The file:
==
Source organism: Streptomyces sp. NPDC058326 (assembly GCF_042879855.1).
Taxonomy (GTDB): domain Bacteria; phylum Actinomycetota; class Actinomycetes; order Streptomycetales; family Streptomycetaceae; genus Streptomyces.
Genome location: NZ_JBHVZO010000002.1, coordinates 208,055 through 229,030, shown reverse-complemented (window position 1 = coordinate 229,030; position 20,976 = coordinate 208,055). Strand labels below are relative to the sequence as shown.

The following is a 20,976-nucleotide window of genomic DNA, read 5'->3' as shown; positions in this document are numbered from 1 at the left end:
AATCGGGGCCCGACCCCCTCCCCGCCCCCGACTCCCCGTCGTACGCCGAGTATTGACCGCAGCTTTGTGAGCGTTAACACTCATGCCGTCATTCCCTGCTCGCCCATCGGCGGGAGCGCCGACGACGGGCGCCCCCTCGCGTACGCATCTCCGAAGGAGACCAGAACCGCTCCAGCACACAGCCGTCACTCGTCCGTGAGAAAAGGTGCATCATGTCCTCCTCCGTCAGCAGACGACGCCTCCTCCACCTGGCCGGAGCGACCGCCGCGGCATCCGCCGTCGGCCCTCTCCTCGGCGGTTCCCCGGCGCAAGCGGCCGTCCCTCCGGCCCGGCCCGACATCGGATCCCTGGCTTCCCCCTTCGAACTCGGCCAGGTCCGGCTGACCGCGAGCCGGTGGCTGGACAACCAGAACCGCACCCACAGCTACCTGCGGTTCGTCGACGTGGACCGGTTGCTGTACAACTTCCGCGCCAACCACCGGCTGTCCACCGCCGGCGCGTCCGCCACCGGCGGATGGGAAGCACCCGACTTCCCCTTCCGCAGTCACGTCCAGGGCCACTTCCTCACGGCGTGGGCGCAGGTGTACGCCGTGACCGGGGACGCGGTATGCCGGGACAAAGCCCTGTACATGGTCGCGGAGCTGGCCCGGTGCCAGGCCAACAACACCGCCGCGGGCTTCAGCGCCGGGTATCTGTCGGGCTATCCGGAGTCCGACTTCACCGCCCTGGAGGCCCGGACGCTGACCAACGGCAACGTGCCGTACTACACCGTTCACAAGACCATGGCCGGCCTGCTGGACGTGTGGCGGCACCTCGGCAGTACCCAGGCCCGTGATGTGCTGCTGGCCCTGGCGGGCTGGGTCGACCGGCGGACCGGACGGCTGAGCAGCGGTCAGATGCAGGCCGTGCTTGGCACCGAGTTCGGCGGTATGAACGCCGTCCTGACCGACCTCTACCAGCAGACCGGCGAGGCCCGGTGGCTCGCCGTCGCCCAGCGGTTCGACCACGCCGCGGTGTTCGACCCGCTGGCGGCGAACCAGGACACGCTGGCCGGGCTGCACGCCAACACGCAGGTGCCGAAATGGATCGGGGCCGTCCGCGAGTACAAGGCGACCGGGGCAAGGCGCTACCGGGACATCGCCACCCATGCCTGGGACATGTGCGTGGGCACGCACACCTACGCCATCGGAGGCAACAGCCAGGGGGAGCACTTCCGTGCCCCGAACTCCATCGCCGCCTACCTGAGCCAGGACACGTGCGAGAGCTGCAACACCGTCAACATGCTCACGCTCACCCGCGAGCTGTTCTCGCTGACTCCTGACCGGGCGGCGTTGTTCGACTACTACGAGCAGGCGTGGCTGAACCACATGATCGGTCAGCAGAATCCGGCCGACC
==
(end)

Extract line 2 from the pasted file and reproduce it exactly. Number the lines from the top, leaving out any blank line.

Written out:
Taxonomy (GTDB): domain Bacteria; phylum Actinomycetota; class Actinomycetes; order Streptomycetales; family Streptomycetaceae; genus Streptomyces.